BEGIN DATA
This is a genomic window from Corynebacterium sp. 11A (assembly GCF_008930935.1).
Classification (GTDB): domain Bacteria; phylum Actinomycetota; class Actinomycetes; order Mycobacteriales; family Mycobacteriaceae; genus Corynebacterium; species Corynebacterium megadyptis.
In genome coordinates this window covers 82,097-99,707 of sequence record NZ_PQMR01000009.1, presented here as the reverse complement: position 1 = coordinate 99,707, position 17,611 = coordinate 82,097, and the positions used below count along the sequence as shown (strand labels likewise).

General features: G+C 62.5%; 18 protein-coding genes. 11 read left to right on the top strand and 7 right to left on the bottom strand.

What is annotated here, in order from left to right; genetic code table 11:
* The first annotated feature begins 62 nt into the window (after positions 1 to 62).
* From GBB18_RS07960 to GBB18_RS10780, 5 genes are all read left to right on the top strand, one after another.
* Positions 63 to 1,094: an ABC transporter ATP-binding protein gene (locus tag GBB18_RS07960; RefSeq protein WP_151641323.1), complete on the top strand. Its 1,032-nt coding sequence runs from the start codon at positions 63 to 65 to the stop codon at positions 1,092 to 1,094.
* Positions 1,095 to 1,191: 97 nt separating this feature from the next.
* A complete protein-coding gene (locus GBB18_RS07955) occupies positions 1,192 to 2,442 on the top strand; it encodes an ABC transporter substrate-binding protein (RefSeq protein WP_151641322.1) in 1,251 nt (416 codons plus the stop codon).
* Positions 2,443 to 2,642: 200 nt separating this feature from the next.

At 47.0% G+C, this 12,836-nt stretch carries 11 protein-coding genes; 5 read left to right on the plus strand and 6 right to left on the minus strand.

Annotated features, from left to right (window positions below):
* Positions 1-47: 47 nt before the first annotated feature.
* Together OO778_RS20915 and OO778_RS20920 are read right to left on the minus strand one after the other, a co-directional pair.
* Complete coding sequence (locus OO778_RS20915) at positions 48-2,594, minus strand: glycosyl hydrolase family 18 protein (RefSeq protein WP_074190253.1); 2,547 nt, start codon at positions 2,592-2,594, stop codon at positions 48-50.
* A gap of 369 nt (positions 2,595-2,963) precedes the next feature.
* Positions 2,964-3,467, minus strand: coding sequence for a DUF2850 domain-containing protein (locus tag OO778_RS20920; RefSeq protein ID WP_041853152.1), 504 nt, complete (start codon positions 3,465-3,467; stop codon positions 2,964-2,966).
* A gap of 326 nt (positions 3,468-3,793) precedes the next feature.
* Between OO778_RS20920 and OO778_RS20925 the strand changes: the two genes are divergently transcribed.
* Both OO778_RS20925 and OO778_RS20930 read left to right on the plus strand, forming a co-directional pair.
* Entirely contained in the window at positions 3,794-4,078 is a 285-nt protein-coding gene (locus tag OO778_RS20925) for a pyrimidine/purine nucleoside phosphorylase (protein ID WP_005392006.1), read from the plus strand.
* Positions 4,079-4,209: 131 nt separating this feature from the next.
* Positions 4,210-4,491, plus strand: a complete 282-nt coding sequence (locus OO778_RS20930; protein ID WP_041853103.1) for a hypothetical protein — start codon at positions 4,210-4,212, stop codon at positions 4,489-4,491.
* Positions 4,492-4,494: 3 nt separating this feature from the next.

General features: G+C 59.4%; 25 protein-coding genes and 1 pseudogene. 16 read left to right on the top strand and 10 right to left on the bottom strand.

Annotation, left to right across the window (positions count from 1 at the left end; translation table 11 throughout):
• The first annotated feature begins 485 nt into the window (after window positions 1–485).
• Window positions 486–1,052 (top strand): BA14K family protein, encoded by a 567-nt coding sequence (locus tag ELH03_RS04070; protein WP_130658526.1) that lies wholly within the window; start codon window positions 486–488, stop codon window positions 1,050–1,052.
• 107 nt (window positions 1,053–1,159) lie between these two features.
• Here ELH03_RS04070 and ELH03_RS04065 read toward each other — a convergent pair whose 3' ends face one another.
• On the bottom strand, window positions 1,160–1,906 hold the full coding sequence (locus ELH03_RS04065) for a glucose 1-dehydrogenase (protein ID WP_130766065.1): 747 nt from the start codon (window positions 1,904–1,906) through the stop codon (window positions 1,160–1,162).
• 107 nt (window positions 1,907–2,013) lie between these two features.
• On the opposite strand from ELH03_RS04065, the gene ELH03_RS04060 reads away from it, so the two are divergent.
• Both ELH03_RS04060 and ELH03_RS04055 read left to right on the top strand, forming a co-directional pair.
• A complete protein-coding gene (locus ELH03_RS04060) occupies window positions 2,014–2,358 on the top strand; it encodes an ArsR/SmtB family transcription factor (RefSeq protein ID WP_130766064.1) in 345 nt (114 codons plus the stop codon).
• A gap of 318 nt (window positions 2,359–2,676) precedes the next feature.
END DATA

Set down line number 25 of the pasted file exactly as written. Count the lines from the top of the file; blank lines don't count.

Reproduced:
* Positions 4,492-4,494: 3 nt separating this feature from the next.